Straight Outta Compton: Dr. Dre, Ice Cube sued by N.W.A manager Jerry Heller for defamation
Jerry Heller seeks more than $110 million in defamation suit
Former N.W.A manager Jerry Heller filed a defamation lawsuit Friday against the makers of Straight Outta Compton, seeking at least $110 million in damages.
Heller’s lawsuit — which names Dr. Dre, Ice Cube, Eazy-E’s widow Tomica Woods-Wright, director F. Gary Gray, and Universal Studios, among others — also alleges trade libel, misappropriation of likeness, intentional and negligent interference with a prospective economic advantage, breach of contract, and copyright infringement, according to documents obtained by EW.
“The insidiousness of Defendants’ behavior is underscored by the fact that the Film may well become the largest globally grossing music-story based film ever,” the lawsuit reads. “The larger the success of the film, the greater the damages to [Heller], who has been and continues to be defamed, ridiculed, and robbed of his personal and financial rights to the extent that the intentional and egregious behavior of Defendants demands the imposing of punitive damages.”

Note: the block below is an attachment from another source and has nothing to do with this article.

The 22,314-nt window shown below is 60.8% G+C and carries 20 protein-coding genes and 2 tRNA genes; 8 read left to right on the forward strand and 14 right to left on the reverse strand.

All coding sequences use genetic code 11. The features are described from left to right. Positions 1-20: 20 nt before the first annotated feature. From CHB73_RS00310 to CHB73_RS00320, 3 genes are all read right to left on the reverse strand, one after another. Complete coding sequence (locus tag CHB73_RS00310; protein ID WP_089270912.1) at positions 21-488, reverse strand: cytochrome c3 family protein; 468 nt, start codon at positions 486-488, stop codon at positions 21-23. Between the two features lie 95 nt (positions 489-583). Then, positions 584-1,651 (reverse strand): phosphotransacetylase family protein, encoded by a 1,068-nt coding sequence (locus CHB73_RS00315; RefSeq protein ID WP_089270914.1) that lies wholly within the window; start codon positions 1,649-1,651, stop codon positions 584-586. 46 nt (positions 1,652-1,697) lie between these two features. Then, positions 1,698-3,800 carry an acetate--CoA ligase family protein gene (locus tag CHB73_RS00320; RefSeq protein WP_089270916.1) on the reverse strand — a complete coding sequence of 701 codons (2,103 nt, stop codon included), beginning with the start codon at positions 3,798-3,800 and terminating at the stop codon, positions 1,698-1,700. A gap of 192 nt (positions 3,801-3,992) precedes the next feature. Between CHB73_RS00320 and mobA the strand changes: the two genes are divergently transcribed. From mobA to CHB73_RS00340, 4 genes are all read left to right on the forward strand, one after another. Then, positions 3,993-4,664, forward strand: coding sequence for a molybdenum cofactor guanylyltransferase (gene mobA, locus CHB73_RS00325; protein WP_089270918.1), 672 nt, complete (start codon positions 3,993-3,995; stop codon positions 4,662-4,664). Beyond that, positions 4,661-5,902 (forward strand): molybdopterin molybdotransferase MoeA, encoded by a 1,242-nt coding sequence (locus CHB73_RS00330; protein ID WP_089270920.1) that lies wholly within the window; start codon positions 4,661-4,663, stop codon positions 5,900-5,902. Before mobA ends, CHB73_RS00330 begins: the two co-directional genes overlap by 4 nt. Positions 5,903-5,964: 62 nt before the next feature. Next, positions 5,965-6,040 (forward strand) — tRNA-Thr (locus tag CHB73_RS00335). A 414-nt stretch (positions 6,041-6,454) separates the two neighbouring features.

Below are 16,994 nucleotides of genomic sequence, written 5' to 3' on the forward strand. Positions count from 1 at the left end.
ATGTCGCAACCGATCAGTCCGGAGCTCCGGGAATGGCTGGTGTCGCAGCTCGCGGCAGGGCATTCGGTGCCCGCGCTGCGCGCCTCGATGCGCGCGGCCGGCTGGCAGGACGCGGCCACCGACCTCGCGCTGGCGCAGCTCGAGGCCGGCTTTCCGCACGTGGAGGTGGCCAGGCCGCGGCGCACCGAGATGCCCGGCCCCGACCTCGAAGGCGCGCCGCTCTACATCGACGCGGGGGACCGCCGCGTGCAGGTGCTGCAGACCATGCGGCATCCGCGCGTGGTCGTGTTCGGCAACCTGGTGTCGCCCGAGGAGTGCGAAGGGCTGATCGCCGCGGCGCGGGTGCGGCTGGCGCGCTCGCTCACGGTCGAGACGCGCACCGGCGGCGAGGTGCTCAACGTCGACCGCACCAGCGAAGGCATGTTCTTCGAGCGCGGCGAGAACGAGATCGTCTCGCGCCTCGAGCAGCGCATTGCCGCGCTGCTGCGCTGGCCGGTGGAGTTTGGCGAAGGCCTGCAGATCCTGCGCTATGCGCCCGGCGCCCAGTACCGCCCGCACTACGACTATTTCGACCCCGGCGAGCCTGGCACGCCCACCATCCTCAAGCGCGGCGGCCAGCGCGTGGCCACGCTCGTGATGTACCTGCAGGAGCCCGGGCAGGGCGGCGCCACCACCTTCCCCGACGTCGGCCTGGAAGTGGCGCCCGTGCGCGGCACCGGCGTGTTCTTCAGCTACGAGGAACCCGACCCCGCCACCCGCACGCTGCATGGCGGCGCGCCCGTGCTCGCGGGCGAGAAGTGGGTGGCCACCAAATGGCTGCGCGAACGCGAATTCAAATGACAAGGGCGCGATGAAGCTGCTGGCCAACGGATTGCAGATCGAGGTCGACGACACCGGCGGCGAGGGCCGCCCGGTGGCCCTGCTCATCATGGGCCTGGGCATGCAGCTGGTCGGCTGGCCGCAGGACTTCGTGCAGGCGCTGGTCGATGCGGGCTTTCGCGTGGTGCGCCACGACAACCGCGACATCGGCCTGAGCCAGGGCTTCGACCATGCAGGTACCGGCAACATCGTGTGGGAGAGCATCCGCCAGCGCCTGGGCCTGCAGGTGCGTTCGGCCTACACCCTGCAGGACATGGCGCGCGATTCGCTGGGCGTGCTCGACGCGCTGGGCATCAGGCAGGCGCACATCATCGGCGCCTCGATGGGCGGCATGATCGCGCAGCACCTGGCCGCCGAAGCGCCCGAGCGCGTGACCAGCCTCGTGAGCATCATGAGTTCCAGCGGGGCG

Straight Outta Compton, which opened in August and has earned nearly $200 million worldwide, chronicles the beginnings of rap group N.W.A, their rise to fame, their breakup, and the budding solo careers of Ice Cube and Dr. Dre. Heller, the group’s first manager, is portrayed in the film by Paul Giamatti in a less-than-favorable light.
“The first concern is the falsity of a lot of the statements of the film that make him look like a sleazy, dishonest guy,” Heller’s lawyer Michael Shapiro tells EW. In a list of allegedly slanderous scenes, the lawsuit asserts that Heller is depicted as the “‘bad-guy’ in the movie who is solely responsible for the demise of N.W.A.” And the very usage of Heller’s name and likeness, without consent, is another purported violation.
The lawsuit also alleges a number of issues with the screenplay, claiming that Heller developed at least four drafts of the screenplay before and after the release of his 2006 memoir, Ruthless, with three other defendants: S. Leigh Savidge, Alan Wenkus, and Xenon Pictures. The suit claims the screenplay was Heller’s property and was sold without his knowledge, and that parts from the screenplay and his memoir were used in the final Straight Outta Compton script (including a scene in which the group is harassed by police outside a recording studio).
There’s also a matter concerning Woods-Wright. The complaint alleges she and Heller signed mutual non-disparagement agreements in 1999; however the lawsuit alleges Woods-Wright has violated her side of the agreement by serving as a producer on the the film.
Compton was one of the biggest box office surprises of the year. The R-rated biopic held the No. 1 spot for three weeks and made over $160 million in the U.S. alone.
Lawyers for Universal and Gray, as well as Ice Cube’s publicist, declined to comment. Lawyers for Ice Cube and Dr. Dre, nor the latter’s publicist, immediately responded to requests for comment.